3 Tips for Proper PSA Test Coding
Get to the correct code with the help of the urologist’s diagnosis.
Prostate specific antigen (PSA) screenings are commonplace in most urology practices, which means if you don’t have your procedure and diagnosis coding straight, you may face high denial rates and possibly significant revenue loss. Avoid those pitfalls with these three tips.
TIP 1 – Determine Screening or Diagnostic
When the urologist documents that they performed a PSA test, dig a bit deeper. Some payers, including Medicare, have different coding requirements for screening and diagnostic PSA tests.
For a Medicare patient, report a screening PSA with G0103 Prostate cancer screening; prostate specific antigen test (PSA) and a diagnostic PSA with one of the following three codes (based on the type of test):
84152 Prostate specific antigen (PSA); complexed (direct measurement)
84153 Prostate specific antigen (PSA); total
84154 Prostate specific antigen (PSA); free
Pointer: Most often, urology practices perform PSA testing that correlates to CPT® 84153. You’ll rarely use 84152, and you’ll only use 84154 if there is a known PSA elevation.
You can quickly identify whether to use G0103 or 8415X by reviewing the urologist’s notes. If you don’t see signs or symptoms in the notes that indicate the patient is having a urological/prostate problem — in other words, the patient is asymptomatic — use G0103. If, instead, the urologist orders the test and documents the patient as having, for example, a firm-feeling prostate gland on rectal examination, the PSA test is diagnostic, and you should use 84153.
If the urologist performs a separate evaluation and management (E/M) service during the same encounter as the PSA test, you should be able to separately report the PSA test code and the appropriate E/M code (based on the documented level of service). You should not need modifier 25 Significant, separately identifiable evaluation and management service by the same physician or other qualified health care professional on the same day of the procedure or other service on the E/M service, as a global period does not apply to the PSA laboratory test.
TIP 2 – Choose the Supporting Diagnosis Codes
For a screening test for a patient with no signs or symptoms of disease, use diagnosis code Z12.5 Encounter for screening for malignant neoplasm of prostate. If you report another diagnosis code with G0103, Medicare will not pay for it. You must use a screening diagnosis with a screening CPT® code.
When the urologist orders a diagnostic PSA test and the documentation specifies that the test result shows an elevated PSA, report diagnosis R97.20 Elevated prostate specific antigen [PSA].
If the test results are normal, however, one of the following benign prostatic hyperplasia (BPH) codes may be appropriate:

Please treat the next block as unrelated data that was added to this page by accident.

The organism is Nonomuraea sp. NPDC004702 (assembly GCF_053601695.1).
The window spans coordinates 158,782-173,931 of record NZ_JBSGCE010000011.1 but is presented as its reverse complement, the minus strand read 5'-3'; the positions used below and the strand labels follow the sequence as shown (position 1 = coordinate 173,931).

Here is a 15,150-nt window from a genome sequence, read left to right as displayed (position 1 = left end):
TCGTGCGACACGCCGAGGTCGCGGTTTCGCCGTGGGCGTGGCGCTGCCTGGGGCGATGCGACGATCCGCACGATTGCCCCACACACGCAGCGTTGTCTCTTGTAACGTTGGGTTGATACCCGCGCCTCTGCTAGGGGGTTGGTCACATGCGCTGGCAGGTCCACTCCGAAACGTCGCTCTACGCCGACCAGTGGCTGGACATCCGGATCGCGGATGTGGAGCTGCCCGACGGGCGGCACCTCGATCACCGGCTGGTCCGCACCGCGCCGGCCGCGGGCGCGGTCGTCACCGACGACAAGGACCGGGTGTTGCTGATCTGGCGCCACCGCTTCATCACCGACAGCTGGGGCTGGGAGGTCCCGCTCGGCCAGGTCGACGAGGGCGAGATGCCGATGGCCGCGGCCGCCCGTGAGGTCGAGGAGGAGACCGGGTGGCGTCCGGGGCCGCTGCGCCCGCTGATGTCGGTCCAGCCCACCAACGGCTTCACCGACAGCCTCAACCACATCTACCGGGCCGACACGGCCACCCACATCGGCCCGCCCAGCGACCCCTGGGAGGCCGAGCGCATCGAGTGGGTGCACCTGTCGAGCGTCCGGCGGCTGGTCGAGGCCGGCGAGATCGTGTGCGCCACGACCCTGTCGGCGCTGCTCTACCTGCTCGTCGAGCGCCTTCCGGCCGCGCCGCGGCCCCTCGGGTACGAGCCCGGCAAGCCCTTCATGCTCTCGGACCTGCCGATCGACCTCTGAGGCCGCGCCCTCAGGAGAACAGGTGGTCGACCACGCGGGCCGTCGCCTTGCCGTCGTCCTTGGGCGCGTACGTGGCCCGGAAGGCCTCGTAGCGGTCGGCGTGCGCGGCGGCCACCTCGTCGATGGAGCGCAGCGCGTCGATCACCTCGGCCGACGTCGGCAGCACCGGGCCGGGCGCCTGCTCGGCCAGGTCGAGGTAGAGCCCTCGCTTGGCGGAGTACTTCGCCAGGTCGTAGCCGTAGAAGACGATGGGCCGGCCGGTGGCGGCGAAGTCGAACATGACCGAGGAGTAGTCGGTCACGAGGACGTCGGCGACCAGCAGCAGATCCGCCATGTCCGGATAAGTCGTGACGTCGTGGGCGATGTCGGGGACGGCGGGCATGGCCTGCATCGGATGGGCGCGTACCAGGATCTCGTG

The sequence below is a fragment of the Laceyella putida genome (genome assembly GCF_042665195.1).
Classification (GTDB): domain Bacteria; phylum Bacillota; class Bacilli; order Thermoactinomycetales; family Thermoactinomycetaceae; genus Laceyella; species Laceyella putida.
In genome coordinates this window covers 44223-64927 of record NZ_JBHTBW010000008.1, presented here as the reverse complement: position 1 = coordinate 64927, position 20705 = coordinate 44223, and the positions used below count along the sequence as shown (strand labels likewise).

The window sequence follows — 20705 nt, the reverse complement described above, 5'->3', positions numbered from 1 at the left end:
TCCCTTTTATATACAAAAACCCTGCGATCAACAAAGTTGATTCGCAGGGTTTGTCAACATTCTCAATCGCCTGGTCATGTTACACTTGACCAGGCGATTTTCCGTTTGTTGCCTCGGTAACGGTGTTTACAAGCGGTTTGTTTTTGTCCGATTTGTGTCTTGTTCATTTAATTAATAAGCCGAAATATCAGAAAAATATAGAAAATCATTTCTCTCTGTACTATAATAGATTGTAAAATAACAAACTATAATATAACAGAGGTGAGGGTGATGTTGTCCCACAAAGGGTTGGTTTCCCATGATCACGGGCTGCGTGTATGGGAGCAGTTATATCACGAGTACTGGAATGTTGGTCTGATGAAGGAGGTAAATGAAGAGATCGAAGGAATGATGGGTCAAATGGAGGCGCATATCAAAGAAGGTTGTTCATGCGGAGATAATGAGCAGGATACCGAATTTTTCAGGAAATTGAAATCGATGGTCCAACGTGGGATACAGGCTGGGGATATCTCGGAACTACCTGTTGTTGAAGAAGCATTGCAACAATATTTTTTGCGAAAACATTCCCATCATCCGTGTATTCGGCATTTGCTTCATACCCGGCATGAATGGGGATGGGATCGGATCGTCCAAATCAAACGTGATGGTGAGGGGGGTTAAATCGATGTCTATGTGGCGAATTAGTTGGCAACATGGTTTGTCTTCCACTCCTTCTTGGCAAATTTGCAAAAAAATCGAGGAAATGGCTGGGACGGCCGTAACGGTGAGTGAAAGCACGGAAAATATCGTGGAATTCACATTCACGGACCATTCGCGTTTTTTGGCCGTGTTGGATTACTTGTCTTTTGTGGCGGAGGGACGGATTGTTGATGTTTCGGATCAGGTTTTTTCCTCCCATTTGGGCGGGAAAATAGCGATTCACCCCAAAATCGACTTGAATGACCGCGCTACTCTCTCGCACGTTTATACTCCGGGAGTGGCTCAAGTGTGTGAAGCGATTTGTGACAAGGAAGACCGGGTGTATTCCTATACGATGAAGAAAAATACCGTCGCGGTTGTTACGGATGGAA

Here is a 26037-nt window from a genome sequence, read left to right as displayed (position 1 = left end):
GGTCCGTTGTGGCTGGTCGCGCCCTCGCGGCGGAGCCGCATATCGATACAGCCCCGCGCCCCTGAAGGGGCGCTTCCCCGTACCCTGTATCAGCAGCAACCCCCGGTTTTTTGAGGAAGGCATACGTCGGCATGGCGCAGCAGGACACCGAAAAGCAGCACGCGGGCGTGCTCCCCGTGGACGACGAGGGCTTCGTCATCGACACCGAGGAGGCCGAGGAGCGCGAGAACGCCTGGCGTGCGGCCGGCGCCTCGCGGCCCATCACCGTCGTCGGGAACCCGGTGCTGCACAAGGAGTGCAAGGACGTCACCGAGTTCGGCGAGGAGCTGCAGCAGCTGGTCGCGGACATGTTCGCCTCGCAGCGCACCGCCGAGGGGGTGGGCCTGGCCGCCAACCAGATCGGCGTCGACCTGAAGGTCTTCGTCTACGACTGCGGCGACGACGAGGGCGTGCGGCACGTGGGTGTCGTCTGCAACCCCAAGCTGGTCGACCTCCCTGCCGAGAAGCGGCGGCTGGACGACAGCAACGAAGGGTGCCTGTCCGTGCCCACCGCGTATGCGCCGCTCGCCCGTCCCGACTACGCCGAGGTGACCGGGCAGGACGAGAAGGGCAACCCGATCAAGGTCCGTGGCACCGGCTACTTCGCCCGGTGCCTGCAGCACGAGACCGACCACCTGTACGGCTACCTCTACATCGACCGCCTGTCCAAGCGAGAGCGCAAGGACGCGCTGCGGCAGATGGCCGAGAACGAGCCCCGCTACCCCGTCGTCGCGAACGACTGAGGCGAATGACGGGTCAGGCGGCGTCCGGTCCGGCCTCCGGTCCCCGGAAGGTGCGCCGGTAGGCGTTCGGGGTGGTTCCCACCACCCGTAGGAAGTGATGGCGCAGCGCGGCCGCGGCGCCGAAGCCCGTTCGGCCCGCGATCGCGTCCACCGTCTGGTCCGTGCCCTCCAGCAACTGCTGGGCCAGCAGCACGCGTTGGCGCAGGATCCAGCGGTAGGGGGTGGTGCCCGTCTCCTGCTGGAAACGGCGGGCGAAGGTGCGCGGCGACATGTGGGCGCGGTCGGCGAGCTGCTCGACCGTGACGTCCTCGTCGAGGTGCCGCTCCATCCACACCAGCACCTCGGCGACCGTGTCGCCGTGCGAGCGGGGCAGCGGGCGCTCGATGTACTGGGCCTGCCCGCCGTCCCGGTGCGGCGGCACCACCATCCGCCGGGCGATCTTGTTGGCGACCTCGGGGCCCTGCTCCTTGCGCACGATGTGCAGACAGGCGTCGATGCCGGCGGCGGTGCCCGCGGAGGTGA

N40.0 Benign prostatic hyperplasia without lower urinary tract symptoms
N40.1 Benign prostatic hyperplasia with lower urinary tract symptoms
If the ordering physician documents a more specific diagnosis, such as prostate cancer, report the appropriate code (for example, C61 Malignant neoplasm of prostate). Or if the urologist only notes signs and symptoms, codes such as R39.11 Hesitancy of micturition may apply. Medicare will consider many diagnosis codes indicating urological signs or symptoms as payable for PSA determinations, such as:
R31.0 Gross hematuria
R31.1 Benign essential microscopic hematuria
R35.0 Frequency of micturition
This, of course, is a short list. Each payer has their own list of acceptable covered diagnoses.
TIP 3 – Watch Out for Frequency Limits
Once you decide on the codes, there’s one more point to check before submitting the claim: Payers have tight restrictions on the frequency for which they will pay for PSA tests.
Medicare, for example, covers screening PSA tests once every 12 months for men age 50 years and older, as instructed in the Claims Processing Manual, Chapter 18, Section 50.
Be sure at least 11 months have passed since the patient last had a PSA screening — and that doesn’t mean the last time the rendering urologist ordered the screening PSA. If the patient had another screening PSA at another practice, such as their primary care physician’s office, that counts toward frequency limits and your claim will be denied if the other test was within one year of your claim.
A patient may need or want a screening PSA before the one-year mark has passed, and you don’t have to lose the cost of that test. You should, however, know this before the test so you can have the patient sign an advance beneficiary notice (ABN), agreeing to pay for the test themselves if the payer denies the claim based on testing frequency.
Check the payer’s guidelines and local coverage determinations (LCDs) to learn their screening frequency limits and acceptable diagnostic codes for both screening and diagnostic PSA testing. As usual, regardless of the payer’s coverage determinations, there must be documentation in the patient’s record to support your coding.
Medicare Claims Processing Manual, Chapter 18, section 50, www.cms.gov/Regulations-and-Guidance/Guidance/Manuals/Downloads/clm104c18pdf.pdf